- Research article
- Open Access
5-hydroxymethylcytosine is highly dynamic across human fetal brain development
© The Author(s). 2017
- Received: 4 May 2017
- Accepted: 25 August 2017
- Published: 18 September 2017
Epigenetic processes play a key role in orchestrating transcriptional regulation during the development of the human central nervous system. We previously described dynamic changes in DNA methylation (5mC) occurring during human fetal brain development, but other epigenetic processes operating during this period have not been extensively explored. Of particular interest is DNA hydroxymethylation (5hmC), a modification that is enriched in the human brain and hypothesized to play an important role in neuronal function, learning and memory. In this study, we quantify 5hmC across the genome of 71 human fetal brain samples spanning 23 to 184 days post-conception.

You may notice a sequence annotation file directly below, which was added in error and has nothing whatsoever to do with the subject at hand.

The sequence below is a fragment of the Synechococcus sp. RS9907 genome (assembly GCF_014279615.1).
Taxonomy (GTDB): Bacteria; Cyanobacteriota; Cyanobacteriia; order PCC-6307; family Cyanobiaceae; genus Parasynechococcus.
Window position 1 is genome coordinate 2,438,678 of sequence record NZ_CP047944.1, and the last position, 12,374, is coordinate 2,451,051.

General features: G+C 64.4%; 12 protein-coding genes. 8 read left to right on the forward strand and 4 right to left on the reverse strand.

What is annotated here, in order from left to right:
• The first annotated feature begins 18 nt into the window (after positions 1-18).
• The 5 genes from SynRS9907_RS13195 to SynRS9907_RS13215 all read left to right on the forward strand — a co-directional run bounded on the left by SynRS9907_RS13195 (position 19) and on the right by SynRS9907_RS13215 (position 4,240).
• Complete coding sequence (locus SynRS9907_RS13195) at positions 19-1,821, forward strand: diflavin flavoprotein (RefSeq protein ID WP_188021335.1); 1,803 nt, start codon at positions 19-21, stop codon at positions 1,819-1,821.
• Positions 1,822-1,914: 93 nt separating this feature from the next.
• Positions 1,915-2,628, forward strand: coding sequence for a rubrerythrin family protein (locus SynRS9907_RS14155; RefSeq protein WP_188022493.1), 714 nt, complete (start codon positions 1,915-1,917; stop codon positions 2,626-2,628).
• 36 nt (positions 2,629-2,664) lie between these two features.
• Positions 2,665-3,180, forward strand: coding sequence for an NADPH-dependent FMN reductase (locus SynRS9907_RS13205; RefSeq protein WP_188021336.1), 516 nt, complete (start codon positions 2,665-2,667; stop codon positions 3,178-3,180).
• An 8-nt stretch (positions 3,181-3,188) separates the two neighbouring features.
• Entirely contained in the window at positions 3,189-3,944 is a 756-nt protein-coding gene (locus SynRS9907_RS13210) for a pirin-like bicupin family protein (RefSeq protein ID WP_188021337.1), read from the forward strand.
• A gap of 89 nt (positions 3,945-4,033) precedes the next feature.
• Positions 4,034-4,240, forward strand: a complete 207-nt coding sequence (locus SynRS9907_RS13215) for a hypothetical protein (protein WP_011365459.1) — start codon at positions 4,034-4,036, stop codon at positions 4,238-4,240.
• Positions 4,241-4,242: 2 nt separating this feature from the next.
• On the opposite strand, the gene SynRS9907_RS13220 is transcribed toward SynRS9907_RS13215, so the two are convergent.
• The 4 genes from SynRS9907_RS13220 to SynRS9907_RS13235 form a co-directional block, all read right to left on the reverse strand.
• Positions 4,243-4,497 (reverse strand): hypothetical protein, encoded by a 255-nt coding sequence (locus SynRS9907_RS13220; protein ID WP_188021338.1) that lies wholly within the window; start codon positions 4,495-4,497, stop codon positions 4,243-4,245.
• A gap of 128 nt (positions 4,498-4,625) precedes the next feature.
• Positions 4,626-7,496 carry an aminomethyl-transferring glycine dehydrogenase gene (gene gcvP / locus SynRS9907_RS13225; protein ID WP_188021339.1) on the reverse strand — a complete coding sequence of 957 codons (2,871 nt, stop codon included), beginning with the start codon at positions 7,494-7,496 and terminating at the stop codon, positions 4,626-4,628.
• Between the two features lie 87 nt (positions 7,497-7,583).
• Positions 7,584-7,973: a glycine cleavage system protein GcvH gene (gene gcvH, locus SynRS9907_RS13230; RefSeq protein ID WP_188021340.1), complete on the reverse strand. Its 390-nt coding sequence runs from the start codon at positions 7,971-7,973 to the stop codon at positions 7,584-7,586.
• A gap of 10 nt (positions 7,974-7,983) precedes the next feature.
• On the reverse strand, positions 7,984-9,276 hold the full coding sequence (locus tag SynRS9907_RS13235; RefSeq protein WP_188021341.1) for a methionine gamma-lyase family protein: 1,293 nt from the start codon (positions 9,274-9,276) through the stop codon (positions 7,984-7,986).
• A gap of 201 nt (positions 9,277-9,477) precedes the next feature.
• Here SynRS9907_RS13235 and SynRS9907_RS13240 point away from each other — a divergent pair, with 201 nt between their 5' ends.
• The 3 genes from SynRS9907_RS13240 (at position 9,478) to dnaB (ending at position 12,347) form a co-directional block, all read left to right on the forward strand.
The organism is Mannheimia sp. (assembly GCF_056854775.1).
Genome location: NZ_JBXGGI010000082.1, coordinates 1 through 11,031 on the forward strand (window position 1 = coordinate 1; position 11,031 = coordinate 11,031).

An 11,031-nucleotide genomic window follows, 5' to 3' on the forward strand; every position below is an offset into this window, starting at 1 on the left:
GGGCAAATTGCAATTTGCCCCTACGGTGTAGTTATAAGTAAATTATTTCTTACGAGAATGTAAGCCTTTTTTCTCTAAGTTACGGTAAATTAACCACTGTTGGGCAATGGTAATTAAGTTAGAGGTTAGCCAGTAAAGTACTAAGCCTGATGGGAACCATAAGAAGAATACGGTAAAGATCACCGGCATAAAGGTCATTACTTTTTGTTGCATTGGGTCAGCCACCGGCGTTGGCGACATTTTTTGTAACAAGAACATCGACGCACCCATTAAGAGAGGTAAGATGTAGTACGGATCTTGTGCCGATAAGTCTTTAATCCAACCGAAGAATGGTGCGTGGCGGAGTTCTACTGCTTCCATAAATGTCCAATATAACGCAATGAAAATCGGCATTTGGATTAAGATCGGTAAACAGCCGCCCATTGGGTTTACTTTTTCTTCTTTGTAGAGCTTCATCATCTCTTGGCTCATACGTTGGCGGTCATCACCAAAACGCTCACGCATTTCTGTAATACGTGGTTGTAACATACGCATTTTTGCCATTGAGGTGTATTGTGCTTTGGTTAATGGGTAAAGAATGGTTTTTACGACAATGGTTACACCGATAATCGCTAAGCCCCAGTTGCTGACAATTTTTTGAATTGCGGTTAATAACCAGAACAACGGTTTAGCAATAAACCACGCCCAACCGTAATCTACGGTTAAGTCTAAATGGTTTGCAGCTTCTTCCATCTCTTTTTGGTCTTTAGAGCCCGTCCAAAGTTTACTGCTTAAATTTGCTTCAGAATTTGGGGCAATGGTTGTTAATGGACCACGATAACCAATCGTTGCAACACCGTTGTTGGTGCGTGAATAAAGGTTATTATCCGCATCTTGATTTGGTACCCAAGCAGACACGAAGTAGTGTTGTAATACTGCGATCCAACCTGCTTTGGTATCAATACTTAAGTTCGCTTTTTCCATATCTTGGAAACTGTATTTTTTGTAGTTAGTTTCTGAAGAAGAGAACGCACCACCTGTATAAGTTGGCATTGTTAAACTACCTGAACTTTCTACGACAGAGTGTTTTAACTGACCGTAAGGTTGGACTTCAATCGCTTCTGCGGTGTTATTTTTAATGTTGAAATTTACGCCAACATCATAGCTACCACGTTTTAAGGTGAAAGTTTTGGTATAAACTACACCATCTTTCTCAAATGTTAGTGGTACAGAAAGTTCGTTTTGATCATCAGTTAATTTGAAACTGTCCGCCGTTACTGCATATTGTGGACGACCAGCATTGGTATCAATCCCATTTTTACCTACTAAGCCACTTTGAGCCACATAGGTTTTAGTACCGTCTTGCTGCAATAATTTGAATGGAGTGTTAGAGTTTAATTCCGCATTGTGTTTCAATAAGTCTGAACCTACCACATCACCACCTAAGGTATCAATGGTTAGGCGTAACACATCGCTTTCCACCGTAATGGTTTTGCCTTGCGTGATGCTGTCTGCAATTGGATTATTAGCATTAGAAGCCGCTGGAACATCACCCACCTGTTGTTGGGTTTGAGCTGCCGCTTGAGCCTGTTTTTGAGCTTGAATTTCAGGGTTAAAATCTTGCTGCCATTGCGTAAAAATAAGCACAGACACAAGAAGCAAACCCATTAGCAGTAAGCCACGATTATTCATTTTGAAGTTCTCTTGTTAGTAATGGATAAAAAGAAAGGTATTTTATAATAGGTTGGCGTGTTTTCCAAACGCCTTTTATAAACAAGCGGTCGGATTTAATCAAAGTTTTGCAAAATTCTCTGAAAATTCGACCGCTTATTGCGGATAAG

We identify widespread changes in 5hmC occurring during human brain development, notable sex-differences in 5hmC in the fetal brain, and interactions between 5mC and 5hmC at specific sites. Finally, we identify loci where 5hmC in the fetal brain is associated with genetic variation.
This study represents the first systematic analysis of dynamic changes in 5hmC across human neurodevelopment and highlights the potential importance of this modification in the human brain. A searchable database of our fetal brain 5hmC data is available as a resource to the research community at http://www.epigenomicslab.com/online-data-resources.